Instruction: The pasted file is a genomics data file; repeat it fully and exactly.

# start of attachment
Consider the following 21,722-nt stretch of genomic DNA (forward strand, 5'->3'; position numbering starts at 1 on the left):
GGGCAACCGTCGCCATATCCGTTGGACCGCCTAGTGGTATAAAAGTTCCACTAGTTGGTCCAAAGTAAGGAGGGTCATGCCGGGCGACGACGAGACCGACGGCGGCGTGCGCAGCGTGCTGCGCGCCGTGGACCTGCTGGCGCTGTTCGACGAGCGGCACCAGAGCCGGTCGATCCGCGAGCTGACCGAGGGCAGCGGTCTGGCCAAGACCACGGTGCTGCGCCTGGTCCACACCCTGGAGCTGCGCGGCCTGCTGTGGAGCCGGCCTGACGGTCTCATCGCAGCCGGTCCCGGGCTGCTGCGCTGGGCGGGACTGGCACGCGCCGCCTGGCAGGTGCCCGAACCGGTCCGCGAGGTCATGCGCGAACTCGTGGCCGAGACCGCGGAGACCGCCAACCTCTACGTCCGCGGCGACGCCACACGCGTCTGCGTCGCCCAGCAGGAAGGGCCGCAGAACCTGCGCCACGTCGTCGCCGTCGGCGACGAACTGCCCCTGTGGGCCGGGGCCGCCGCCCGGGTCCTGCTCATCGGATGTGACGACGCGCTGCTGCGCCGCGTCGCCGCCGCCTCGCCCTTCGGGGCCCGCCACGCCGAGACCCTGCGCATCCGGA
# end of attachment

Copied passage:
Consider the following 21,722-nt stretch of genomic DNA (forward strand, 5'->3'; position numbering starts at 1 on the left):
GGGCAACCGTCGCCATATCCGTTGGACCGCCTAGTGGTATAAAAGTTCCACTAGTTGGTCCAAAGTAAGGAGGGTCATGCCGGGCGACGACGAGACCGACGGCGGCGTGCGCAGCGTGCTGCGCGCCGTGGACCTGCTGGCGCTGTTCGACGAGCGGCACCAGAGCCGGTCGATCCGCGAGCTGACCGAGGGCAGCGGTCTGGCCAAGACCACGGTGCTGCGCCTGGTCCACACCCTGGAGCTGCGCGGCCTGCTGTGGAGCCGGCCTGACGGTCTCATCGCAGCCGGTCCCGGGCTGCTGCGCTGGGCGGGACTGGCACGCGCCGCCTGGCAGGTGCCCGAACCGGTCCGCGAGGTCATGCGCGAACTCGTGGCCGAGACCGCGGAGACCGCCAACCTCTACGTCCGCGGCGACGCCACACGCGTCTGCGTCGCCCAGCAGGAAGGGCCGCAGAACCTGCGCCACGTCGTCGCCGTCGGCGACGAACTGCCCCTGTGGGCCGGGGCCGCCGCCCGGGTCCTGCTCATCGGATGTGACGACGCGCTGCTGCGCCGCGTCGCCGCCGCCTCGCCCTTCGGGGCCCGCCACGCCGAGACCCTGCGCATCCGGA